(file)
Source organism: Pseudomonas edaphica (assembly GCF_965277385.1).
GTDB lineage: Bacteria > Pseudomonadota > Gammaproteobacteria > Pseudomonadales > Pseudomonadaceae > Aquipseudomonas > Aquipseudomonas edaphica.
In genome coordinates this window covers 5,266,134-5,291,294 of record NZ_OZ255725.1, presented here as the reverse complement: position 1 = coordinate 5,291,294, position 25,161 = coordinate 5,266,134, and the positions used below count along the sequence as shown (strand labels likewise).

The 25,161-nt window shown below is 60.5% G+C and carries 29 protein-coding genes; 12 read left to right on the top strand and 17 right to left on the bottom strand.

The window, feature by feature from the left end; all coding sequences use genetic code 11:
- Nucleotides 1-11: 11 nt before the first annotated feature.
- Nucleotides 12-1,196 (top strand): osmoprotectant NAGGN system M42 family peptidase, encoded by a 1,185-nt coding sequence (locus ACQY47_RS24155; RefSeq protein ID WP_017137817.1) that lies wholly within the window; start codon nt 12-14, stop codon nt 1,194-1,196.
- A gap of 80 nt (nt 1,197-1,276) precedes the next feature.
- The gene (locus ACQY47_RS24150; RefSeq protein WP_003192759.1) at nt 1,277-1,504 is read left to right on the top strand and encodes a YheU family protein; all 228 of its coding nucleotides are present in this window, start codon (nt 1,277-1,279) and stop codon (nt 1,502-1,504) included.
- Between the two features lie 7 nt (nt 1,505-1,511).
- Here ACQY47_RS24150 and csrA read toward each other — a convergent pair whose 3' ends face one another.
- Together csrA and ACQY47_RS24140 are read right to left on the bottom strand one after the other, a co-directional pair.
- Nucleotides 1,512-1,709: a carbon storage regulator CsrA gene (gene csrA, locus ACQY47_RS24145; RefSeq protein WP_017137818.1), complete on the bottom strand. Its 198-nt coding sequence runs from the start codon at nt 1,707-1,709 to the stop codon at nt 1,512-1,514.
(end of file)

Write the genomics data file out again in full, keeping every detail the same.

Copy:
Source organism: Pseudomonas edaphica (assembly GCF_965277385.1).
GTDB lineage: Bacteria > Pseudomonadota > Gammaproteobacteria > Pseudomonadales > Pseudomonadaceae > Aquipseudomonas > Aquipseudomonas edaphica.
In genome coordinates this window covers 5,266,134-5,291,294 of record NZ_OZ255725.1, presented here as the reverse complement: position 1 = coordinate 5,291,294, position 25,161 = coordinate 5,266,134, and the positions used below count along the sequence as shown (strand labels likewise).

The 25,161-nt window shown below is 60.5% G+C and carries 29 protein-coding genes; 12 read left to right on the top strand and 17 right to left on the bottom strand.

The window, feature by feature from the left end; all coding sequences use genetic code 11:
- Nucleotides 1-11: 11 nt before the first annotated feature.
- Nucleotides 12-1,196 (top strand): osmoprotectant NAGGN system M42 family peptidase, encoded by a 1,185-nt coding sequence (locus ACQY47_RS24155; RefSeq protein ID WP_017137817.1) that lies wholly within the window; start codon nt 12-14, stop codon nt 1,194-1,196.
- A gap of 80 nt (nt 1,197-1,276) precedes the next feature.
- The gene (locus ACQY47_RS24150; RefSeq protein WP_003192759.1) at nt 1,277-1,504 is read left to right on the top strand and encodes a YheU family protein; all 228 of its coding nucleotides are present in this window, start codon (nt 1,277-1,279) and stop codon (nt 1,502-1,504) included.
- Between the two features lie 7 nt (nt 1,505-1,511).
- Here ACQY47_RS24150 and csrA read toward each other — a convergent pair whose 3' ends face one another.
- Together csrA and ACQY47_RS24140 are read right to left on the bottom strand one after the other, a co-directional pair.
- Nucleotides 1,512-1,709: a carbon storage regulator CsrA gene (gene csrA, locus ACQY47_RS24145; RefSeq protein WP_017137818.1), complete on the bottom strand. Its 198-nt coding sequence runs from the start codon at nt 1,707-1,709 to the stop codon at nt 1,512-1,514.